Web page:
Viacom on Wednesday officially filed a notice that it will appeal a federal judge's June decision that Google and YouTube are protected from the media company's copyright-infringement claims by the Digital Millennium Copyright Act.
  • A Paper Trail Of Betrayal: Google's Net Neutrality Collapse (Ars Technica, 08/11)
    Like the rest of the technology world, we're wondering why Google has chosen to ally itself with Verizon, issuing a set of joint net neutrality recommendations that critics charge would significantly weaken the Federal Communications Commission's ability to protect the open Internet.
  • Comcast Spending $100 Million To Fight For NBCU Merger (The Philadelphia Inquirer, 08/11)
    Analyst Craig Moffett of Sanford C. Bernstein has a name for it - "NBC purgatory."
  • GOP Lawmakers Urge FCC To Block State VoIP Fees (The NationalJournal, 08/10)
    Two influential GOP House members called on the FCC Tuesday to block states from imposing fees on Internet telephony.
  • FCC Readies Comcast Net Neutrality Trap (New York Post, 08/09)
    Just months after a stinging rebuke by a federal appeals courts and days after his industry talks on net neutrality collapsed, Federal Communication Commission Chairman Julius Genachowski is once again pushing his pet project -- that Internet providers should be barred from treating some types of Web traffic better than others.
  • FCC, DOJ Will Coordinate Reviews Of Telcom Mergers (The Hill, 08/06)
    The Federal Communications Commission and the Justice Department's Antitrust Division will coordinate reviews of proposed telecom mergers to reconcile the agencies' competing policy goals, according to an anouncement from FCC chairman Julius Genachowski on Thursday.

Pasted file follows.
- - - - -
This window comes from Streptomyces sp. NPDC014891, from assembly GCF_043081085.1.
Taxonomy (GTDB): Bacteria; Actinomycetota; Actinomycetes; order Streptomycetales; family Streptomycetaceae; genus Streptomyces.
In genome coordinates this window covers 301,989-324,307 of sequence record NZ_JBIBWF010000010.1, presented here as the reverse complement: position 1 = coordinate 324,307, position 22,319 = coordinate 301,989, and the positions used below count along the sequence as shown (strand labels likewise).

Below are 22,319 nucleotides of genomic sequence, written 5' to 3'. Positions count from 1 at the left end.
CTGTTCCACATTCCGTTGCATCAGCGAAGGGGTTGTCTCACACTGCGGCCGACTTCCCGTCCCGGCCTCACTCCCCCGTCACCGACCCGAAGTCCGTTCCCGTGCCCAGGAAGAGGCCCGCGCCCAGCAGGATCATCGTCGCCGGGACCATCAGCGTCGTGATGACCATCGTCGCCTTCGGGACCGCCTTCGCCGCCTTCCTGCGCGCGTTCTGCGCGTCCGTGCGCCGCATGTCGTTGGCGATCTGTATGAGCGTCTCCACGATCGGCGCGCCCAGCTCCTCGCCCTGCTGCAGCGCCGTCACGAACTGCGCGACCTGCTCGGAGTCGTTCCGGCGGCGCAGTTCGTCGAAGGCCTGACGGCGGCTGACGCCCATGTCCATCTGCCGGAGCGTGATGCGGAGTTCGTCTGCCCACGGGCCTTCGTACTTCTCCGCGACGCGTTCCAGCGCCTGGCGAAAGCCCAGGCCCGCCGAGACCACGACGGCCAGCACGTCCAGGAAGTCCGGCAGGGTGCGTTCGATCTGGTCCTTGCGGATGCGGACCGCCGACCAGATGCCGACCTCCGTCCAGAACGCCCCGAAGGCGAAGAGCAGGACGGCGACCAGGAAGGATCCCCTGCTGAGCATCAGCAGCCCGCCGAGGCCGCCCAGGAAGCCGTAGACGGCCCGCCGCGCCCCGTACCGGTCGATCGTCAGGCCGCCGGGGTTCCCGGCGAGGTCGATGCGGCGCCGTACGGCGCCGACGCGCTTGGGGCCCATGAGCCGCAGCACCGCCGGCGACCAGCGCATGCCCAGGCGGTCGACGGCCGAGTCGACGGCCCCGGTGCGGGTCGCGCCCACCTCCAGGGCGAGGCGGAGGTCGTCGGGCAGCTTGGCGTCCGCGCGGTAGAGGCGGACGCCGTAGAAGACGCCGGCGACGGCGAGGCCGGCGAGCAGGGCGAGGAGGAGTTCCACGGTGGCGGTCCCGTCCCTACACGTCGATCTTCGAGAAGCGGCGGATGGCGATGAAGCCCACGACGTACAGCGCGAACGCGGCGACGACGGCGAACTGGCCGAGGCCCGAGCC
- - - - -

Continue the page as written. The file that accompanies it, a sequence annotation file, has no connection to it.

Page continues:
For more news, visit the Headlines Page on the ACA website.

  About ACA

Across this vast country, small and rural markets participate in the digital revolution by receiving video, broadband, and phone services from nearly 900 small and medium-sized independent operators represented by the American Cable Association (ACA).

ACA’s members -- cable, phone, and fiber-to-the-home operators and municipalities -- deliver affordable basic and advanced services to about 7.6 million households and businesses. ACA members operate in every state, offering high-definition television, next generation Internet access, and digital phone service.

Access to advanced communications is not a luxury but a critical necessity for consumers and companies, schools and hospitals. America’s economic prosperity in smaller markets and rural areas depends on the growth and success of ACA members, who believe a connected nation, is a united nation.

The ACA asks lawmakers and regulators to ensure fair treatment so that small and medium-sized independent operators may continue to supply affordable video, broadband, and phone services to Main Street America. Through active participation in the policymaking process, ACA members and leaders advocate for the interests of their customers, their companies, and their communities to help ensure the continued viability of their way of life in hometown America.